20. All that does not negate the fact that even a top Guyanese journalist with his documents faces unnecessary hassle. There exists a sterotypical negative view of Jamaicans, Guyanese, Africans from the continent that is not the same for Chinese and Syrians in particular.

  21. According to our Immigration Website:
    The CARICOM states that participate in the regime for the Free Movement of People are:
    Antigua and Barbuda
    Barbados
    Belize
    Dominica
    Grenada
    Guyana
    Jamaica
    St. Kitts and Nevis
    St. Lucia
    St. Vincent and the Grenadines
    Suriname
    Trinidad and Tobago

    Who has the right to Free Movement?

    The first requirement is that you must be a CARICOM national; that is you must be a citizen, native or resident of a CARICOM state or a company formed under the laws of Member States as a “CARICOM Company”.
    You can qualify for the Right to Free Movement under three broad categories:
    Wage-earners – Persons who wish to work for a company or organization in another member state.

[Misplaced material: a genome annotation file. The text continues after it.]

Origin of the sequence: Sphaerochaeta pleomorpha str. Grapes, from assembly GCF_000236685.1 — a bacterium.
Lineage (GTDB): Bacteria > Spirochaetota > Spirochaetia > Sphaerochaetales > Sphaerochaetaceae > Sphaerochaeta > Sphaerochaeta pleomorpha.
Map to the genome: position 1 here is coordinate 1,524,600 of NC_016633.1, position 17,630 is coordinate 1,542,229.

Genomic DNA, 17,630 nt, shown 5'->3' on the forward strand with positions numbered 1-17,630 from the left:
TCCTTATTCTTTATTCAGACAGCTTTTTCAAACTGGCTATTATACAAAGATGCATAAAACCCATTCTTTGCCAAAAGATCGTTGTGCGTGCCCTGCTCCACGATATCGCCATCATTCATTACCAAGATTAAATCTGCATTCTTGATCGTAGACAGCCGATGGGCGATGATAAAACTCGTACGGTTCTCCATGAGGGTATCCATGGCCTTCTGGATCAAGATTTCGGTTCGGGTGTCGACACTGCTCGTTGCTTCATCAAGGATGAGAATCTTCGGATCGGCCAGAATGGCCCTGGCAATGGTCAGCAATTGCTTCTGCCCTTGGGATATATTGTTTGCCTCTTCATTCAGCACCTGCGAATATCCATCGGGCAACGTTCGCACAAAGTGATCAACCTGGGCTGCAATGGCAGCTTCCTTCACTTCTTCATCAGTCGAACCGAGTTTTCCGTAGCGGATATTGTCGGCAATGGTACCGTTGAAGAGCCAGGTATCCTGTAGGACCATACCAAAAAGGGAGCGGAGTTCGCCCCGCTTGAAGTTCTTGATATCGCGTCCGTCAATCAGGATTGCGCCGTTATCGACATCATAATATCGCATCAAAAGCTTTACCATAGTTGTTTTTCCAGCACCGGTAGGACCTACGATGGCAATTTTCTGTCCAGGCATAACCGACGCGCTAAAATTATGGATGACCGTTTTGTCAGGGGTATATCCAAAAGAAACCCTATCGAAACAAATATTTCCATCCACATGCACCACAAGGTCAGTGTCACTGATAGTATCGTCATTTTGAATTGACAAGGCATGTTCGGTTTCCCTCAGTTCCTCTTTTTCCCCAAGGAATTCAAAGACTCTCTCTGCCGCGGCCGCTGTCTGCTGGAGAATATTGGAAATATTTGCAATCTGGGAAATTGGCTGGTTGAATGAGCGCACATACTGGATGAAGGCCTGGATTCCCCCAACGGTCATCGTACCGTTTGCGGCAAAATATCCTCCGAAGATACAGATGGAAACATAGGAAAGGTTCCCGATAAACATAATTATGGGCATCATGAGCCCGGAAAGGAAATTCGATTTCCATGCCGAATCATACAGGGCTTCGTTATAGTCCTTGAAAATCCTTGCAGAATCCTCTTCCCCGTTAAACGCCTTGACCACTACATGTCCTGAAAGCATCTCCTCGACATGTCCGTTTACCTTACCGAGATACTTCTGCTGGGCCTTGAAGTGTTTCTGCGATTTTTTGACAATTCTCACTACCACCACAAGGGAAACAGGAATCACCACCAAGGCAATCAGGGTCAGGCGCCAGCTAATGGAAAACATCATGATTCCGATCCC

Self Employed – Non wage-earners seeking to provide services on a temporary basis.
    Self Employed – Non wages-earners seeking to exercise the Right of Establishment

    I wish to seek a job in another CSME state; do I qualify for free Movement?

    In order to qualify for the Right to Free Movement as a wage-earner you must fall within the categories of workers that have been approved for free movement.
    CARICOM Heads of Government have agreed to ten (10) categories or workers that qualify for free movement. These include:
    University Graduates
    Media Workers
    Sportspersons
    Artistes
    Musicians
    Professional Nurses
    Qualified Teachers
    Artisans with a Caribbean Vocational Qualification (CVQ)
    Holders of Associate Degrees or equivalent qualifications such as: 2 CAPE/”A” Levels and National Technician Certificates
    Household Domestics with a Caribbean Vocational Qualifications (CVQ) or equivalent qualification

  22. Can I as a CARICOM citizen just go to any island I like and just stay with no checks at all and no registration into their national revenue and insurance scheme while making use of their public tax paid for services? Is that what people understood by FREE MOVEMENT?